What to watch for in the finale 

Head Coach Damon Whitten praised his depth in this one. On offense, the Lakers got big boosts from depth players like Mucha. On defense, the big Lakers back line blocked shots and made life a little easier for Mareks Mitens despite being hemmed in their own end for large points of the evening. Everyone on the team for the Lakers tonight contributed in some way and Whitten was sure to point that out. Also, the Lakers did a much better job limiting turnovers in their own end. Bemidji State still buried one of those chances, but credit to the Lakers for using their size and strength to hold the lead after claiming the two goal advantage. Bemidji State will surely try a few different things in game three to get the defenders of Lake Superior State moving. Despite getting 94 shot attempts, Mitens only saved 48. Bemidji State will want more pucks to the net, while the Lakers will want to get a little more offensive zone time. Look below for post game comments from Whitten, Mitens, Eriksson, and Beavers’ Head Coach Tom Serratore on the night.

Whitten’s Comments

Also, Mitens praised his team in front of him on the evening and explained why Eriksson’s backhand is so hard to stop especially from where he fired home the goal.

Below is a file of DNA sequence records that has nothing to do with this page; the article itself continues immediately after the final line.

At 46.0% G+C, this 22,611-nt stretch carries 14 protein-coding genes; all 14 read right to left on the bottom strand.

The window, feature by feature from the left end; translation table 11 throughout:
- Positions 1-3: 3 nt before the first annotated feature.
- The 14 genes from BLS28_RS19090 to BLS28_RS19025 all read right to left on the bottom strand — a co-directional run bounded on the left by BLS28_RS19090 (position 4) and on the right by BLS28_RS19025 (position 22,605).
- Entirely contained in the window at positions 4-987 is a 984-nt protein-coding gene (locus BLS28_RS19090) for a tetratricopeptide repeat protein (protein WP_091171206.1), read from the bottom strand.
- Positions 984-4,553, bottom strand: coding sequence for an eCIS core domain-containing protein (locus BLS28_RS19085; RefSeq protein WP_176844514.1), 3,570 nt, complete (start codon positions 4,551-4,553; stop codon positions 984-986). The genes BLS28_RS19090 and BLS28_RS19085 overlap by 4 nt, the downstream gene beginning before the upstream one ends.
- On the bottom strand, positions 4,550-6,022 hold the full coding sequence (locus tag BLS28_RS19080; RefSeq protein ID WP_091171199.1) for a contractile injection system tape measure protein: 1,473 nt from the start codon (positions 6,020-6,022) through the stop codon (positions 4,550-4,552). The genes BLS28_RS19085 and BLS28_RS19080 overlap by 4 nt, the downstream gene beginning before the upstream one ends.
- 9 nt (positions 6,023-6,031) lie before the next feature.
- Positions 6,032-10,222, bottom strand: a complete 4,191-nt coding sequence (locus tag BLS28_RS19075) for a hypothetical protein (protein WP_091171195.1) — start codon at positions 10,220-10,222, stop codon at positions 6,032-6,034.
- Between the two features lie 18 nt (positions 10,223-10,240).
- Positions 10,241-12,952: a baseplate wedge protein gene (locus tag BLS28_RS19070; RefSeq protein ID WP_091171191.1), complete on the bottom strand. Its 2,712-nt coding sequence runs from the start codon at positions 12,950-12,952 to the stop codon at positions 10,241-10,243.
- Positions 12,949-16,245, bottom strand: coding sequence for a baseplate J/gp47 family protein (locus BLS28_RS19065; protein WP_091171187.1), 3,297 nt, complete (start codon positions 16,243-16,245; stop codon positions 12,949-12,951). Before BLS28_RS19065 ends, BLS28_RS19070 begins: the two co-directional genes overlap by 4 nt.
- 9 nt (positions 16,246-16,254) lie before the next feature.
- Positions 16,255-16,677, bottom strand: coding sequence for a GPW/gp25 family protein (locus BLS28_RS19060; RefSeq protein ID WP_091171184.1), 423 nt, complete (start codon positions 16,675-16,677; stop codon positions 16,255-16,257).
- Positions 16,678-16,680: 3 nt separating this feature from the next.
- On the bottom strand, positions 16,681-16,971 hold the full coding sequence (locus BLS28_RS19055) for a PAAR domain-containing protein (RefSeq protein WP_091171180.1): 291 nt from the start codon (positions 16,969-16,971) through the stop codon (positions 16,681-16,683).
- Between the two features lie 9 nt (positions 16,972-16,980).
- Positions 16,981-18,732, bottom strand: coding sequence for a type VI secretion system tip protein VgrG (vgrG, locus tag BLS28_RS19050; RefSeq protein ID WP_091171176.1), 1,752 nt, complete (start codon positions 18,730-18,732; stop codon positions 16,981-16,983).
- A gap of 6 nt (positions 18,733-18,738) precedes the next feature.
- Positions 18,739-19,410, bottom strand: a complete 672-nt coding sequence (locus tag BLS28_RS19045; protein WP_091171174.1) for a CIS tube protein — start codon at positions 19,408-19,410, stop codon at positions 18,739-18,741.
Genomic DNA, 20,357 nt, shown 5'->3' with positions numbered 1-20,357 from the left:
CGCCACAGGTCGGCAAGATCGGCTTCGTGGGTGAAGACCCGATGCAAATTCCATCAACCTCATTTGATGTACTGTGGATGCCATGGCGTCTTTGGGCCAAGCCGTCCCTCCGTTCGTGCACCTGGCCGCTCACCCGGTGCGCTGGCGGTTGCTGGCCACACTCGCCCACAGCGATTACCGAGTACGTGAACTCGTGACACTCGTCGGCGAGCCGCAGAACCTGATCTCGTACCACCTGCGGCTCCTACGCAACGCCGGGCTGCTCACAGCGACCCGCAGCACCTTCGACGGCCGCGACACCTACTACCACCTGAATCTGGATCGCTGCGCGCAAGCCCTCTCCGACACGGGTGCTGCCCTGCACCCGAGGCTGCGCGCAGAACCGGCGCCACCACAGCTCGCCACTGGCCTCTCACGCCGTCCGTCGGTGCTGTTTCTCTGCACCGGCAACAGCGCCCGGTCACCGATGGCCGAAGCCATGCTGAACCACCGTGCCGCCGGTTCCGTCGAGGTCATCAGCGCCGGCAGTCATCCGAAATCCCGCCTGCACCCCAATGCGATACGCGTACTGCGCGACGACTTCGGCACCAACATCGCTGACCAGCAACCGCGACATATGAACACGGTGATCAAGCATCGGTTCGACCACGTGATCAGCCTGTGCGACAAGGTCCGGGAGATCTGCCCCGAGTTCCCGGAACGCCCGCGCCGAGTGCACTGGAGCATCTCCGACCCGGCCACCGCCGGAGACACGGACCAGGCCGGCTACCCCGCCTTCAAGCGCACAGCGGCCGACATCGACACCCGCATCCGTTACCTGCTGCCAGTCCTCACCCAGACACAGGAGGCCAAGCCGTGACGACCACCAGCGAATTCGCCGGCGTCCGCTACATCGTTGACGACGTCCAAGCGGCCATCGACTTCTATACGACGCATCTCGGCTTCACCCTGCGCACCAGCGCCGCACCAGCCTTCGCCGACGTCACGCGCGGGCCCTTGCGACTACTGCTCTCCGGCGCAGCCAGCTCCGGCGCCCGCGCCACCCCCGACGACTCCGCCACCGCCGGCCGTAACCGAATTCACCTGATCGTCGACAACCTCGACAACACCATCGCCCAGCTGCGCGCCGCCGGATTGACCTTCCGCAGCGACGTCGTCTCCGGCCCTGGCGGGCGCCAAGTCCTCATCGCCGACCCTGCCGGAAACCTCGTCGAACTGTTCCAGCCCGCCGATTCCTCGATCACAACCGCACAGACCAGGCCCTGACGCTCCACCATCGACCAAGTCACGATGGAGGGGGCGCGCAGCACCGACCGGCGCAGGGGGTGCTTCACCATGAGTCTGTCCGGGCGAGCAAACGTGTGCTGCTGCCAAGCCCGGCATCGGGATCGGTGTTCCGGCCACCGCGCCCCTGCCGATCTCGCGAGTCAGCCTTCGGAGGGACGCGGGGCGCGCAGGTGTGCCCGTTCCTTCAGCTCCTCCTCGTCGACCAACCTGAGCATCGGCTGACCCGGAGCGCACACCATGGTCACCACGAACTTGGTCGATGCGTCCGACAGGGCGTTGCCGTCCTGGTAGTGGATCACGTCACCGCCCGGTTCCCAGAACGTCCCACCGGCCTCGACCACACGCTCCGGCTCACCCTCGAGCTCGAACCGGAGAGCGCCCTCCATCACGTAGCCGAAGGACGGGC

In addition, Eriksson added his thoughts on the evening.

Serratore’s comments on the night and some things to watch for from Bemidji State in the series finale.

Donate: To help us cover more games and tell more stories not found elsewhere about all of college sports, especially under represented athletes everywhere across the college sports landscape, please click the below link and consider donating what you can. If you do, I will list you in every story about we write as a supporter of crowd-funded  journalism that can truly be free for all at this link: https://www.paypal.me/oliverfrancies your donation will help expand what content we can offer and how many stories we can tell.

Supporters: We thank all of our readers and those who donate, especially Greg and Michelle Livingston

 

 

 

Unkind iron: Lakers lose WCHA Round One series opener 2-0- Now What?

(Photo Credit:Kelsey Lee-Violet Turtle Photography)